Factors affecting or inducing nightmares have been investigated repeatedly. However, little research is carried out on the behavioral consequences of nightmares. The present study thus served to investigate behavioral effects of nightmares in correlation to personality variables. 41 non-clinical participants, who suffer from about 2 nightmares per month recorded their dreams and nightmares over a 4-week period. A nightmare was defined as a dream that frightens the dreamer and could be recalled in detail on awakening. Anxiety and mood were monitored every morning. All nightmares and their behavioral consequences were noted on a questionnaire. Personality traits and life events were assessed at the beginning of the investigation. 100 nightmares were reported by the subjects over the 4-week period (range: 0–8). Following a nightmare, the subjects were significantly more anxious and were of a less stable mental condition compared to nights without nightmares. Additionally, nightmares induced physical complaints. This was considered to be an indicator that something was wrong in their lives and induced them to solve personal problems. The behavioral effects were most pronounced in subjects scoring high on neuroticism and on the number of physical complaints and low on achievement orientation and openness. The results suggest that sufferers of nightmares intend to change their lives, especially those with a neurotic-like personality.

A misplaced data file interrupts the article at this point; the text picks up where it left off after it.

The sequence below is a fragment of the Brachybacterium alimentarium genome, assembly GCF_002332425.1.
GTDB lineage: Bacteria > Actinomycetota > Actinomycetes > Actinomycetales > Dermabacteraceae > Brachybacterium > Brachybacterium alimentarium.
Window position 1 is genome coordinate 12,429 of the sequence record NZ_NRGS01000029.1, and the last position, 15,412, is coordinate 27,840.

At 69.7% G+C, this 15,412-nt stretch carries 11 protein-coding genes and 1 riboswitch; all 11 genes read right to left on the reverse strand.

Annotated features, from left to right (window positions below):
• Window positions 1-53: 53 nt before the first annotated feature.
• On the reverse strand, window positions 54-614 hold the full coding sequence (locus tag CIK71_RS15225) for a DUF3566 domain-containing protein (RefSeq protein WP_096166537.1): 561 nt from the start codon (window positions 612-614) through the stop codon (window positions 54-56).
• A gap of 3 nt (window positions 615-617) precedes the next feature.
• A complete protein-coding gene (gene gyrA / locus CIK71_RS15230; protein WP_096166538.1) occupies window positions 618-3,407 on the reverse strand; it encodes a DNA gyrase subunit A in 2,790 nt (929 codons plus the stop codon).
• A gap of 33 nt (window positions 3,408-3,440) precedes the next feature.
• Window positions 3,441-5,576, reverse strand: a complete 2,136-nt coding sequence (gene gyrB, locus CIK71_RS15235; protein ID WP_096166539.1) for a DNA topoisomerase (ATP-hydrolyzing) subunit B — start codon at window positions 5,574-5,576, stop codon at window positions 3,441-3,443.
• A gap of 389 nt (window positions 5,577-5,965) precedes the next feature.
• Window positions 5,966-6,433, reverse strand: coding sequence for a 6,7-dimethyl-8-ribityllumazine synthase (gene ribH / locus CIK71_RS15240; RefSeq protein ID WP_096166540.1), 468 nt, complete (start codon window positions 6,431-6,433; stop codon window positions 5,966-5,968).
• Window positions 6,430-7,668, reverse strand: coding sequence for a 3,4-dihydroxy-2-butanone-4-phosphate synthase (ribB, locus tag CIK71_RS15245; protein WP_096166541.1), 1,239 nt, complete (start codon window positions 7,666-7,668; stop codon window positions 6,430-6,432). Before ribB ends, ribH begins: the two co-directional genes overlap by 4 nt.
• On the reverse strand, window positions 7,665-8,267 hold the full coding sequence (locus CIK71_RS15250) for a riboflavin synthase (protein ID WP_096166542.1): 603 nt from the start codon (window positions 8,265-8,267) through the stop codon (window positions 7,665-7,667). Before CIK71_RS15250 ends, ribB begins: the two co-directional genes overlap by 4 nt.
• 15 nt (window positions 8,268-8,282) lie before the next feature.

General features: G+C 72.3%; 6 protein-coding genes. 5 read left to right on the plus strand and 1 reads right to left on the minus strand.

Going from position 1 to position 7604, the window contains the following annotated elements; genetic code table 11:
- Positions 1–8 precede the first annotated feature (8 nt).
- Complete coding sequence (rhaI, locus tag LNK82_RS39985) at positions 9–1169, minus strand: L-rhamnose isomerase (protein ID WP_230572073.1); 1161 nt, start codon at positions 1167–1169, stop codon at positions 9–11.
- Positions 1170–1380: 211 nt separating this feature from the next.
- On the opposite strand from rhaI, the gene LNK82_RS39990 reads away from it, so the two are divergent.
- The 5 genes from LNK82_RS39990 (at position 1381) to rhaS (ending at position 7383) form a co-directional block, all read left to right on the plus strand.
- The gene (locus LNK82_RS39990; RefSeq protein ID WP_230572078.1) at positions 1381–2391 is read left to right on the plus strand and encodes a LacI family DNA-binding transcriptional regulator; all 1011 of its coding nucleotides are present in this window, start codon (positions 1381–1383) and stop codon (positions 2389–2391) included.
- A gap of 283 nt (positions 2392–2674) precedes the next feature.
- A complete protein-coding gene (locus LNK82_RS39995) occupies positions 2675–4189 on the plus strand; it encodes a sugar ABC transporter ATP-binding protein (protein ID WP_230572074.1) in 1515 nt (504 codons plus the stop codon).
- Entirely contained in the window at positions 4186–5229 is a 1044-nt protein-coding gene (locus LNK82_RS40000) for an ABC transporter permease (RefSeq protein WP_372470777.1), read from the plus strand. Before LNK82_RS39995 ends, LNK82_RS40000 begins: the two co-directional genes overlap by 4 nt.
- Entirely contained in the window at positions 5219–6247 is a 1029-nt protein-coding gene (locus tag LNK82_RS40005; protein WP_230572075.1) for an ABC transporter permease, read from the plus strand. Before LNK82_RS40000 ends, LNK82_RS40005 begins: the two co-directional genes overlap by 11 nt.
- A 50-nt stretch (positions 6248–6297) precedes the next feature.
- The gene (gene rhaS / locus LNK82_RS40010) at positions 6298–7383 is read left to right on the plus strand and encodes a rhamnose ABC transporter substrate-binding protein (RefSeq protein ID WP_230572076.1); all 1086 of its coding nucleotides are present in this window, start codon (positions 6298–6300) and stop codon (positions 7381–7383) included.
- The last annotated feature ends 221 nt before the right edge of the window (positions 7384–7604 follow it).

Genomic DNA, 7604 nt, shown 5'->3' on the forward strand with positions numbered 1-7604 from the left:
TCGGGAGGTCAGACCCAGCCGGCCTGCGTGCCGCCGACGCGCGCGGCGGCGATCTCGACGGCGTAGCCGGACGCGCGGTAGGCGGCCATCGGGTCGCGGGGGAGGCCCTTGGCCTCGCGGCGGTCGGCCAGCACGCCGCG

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Köthe, M., Pietrowsky, R. Behavioral Effects of Nightmares and Their Correlations to Personality Patterns. Dreaming 11, 43–52 (2001). https://doi.org/10.1023/A:1009468517557
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